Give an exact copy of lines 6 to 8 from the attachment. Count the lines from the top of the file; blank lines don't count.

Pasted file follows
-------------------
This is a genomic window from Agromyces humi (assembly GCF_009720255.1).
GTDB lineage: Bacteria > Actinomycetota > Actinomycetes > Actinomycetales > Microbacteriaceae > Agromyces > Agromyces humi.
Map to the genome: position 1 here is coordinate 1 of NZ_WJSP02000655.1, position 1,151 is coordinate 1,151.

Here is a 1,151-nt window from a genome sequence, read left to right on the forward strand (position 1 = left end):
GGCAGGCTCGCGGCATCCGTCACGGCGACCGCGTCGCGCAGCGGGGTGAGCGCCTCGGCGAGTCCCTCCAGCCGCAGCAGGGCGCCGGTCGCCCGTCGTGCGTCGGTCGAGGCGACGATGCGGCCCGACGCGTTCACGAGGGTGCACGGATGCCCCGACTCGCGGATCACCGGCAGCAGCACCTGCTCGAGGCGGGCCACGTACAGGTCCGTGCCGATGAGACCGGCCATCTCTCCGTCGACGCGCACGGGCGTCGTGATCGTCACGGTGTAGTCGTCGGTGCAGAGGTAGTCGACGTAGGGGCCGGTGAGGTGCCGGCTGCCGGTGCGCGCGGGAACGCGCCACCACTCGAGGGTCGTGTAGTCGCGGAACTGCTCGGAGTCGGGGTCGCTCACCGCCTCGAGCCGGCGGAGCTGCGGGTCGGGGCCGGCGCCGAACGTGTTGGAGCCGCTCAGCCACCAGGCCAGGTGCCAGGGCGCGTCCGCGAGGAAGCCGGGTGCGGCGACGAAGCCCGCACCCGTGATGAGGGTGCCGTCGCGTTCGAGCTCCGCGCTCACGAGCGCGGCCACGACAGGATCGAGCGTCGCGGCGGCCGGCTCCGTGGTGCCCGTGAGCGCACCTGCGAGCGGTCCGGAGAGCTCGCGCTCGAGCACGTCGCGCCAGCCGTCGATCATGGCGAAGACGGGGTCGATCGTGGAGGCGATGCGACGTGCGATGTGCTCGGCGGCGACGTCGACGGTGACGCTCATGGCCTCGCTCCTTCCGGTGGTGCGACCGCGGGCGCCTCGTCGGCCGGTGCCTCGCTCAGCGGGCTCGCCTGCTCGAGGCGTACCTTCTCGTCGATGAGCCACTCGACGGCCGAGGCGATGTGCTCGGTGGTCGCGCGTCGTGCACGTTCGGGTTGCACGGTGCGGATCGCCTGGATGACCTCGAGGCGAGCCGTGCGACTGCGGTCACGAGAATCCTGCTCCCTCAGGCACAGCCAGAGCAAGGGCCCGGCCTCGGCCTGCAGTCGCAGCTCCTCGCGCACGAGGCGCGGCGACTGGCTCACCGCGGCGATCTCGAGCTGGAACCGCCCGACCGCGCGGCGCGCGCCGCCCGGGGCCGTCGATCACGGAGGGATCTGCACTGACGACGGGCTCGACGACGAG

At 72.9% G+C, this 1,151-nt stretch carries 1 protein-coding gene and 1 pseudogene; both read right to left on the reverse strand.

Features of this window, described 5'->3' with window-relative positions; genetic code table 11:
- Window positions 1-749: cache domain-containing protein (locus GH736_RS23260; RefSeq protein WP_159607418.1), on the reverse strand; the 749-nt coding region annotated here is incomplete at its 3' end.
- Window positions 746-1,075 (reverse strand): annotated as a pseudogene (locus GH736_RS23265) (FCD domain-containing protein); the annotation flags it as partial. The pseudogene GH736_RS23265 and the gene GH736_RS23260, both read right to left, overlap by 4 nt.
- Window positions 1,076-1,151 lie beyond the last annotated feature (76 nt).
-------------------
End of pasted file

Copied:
At 72.9% G+C, this 1,151-nt stretch carries 1 protein-coding gene and 1 pseudogene; both read right to left on the reverse strand.

Features of this window, described 5'->3' with window-relative positions; genetic code table 11:
- Window positions 1-749: cache domain-containing protein (locus GH736_RS23260; RefSeq protein WP_159607418.1), on the reverse strand; the 749-nt coding region annotated here is incomplete at its 3' end.